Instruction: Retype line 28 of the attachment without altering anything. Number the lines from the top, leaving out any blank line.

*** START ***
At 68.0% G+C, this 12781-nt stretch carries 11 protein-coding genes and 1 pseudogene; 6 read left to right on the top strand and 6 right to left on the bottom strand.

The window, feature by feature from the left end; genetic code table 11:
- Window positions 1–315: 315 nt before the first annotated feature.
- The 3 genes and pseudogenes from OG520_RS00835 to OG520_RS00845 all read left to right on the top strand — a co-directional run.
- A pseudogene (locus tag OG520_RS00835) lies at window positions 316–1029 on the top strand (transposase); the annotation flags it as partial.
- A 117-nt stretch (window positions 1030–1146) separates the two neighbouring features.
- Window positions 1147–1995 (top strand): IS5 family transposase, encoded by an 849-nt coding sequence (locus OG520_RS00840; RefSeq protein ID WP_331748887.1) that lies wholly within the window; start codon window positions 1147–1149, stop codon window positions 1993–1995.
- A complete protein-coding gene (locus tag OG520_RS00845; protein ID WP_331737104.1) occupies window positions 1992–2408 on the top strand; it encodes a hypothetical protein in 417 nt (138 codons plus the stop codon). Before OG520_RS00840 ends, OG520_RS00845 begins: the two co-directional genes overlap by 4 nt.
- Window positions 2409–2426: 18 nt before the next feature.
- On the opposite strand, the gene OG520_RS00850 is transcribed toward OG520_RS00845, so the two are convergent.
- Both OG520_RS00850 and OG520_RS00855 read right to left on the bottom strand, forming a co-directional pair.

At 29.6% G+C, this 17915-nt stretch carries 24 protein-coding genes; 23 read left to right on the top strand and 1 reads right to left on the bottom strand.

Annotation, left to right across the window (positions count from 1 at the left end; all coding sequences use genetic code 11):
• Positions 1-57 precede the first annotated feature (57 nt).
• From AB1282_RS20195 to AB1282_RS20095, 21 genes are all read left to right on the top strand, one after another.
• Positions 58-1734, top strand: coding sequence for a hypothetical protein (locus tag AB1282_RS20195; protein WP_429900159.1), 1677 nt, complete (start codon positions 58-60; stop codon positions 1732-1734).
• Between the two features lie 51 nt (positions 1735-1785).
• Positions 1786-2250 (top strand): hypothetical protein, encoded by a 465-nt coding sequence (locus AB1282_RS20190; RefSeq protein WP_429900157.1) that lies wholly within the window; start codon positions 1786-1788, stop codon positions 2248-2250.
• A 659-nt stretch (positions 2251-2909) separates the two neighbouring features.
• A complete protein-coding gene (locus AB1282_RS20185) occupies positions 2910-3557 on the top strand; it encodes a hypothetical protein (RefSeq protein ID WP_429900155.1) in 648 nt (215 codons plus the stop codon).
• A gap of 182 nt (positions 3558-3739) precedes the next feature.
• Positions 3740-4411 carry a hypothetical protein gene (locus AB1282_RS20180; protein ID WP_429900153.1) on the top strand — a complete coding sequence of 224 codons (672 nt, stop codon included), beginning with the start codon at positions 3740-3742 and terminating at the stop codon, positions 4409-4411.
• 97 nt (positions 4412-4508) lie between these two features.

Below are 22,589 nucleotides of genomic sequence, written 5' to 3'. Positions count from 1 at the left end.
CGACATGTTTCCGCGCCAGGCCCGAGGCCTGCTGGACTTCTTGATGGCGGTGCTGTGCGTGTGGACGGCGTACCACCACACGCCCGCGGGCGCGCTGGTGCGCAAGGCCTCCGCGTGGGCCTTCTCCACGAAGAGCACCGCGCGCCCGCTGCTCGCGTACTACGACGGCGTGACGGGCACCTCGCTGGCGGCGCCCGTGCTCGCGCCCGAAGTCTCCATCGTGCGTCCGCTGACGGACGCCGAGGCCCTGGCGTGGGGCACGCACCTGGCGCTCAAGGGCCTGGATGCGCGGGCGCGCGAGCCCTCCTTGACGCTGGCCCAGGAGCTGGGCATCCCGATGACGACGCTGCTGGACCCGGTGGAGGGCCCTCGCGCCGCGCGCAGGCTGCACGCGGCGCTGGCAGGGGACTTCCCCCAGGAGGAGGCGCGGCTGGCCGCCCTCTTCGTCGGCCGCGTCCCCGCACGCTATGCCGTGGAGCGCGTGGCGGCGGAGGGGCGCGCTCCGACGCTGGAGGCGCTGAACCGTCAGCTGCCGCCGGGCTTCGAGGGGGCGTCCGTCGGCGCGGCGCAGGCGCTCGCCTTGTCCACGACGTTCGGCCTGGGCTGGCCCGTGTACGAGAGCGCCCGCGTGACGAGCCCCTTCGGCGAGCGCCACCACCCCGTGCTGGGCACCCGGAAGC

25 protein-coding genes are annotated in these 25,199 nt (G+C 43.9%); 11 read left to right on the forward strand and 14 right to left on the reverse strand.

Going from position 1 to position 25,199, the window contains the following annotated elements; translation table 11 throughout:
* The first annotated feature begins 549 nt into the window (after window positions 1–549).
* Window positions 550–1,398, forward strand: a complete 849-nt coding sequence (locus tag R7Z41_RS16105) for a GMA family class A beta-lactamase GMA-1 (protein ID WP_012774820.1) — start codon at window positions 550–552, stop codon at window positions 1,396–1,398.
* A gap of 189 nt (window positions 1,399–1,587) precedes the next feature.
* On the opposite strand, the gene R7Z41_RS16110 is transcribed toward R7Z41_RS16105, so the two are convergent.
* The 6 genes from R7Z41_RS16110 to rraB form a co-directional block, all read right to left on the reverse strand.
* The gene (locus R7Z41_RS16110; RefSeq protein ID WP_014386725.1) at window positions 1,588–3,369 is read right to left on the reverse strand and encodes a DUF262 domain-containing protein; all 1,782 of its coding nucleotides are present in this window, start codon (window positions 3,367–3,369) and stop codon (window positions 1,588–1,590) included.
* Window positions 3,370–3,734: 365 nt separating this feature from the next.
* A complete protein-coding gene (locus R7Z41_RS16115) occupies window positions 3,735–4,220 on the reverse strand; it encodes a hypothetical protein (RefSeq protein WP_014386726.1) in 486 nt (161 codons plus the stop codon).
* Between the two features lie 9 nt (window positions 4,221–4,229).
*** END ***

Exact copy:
* The first annotated feature begins 549 nt into the window (after window positions 1–549).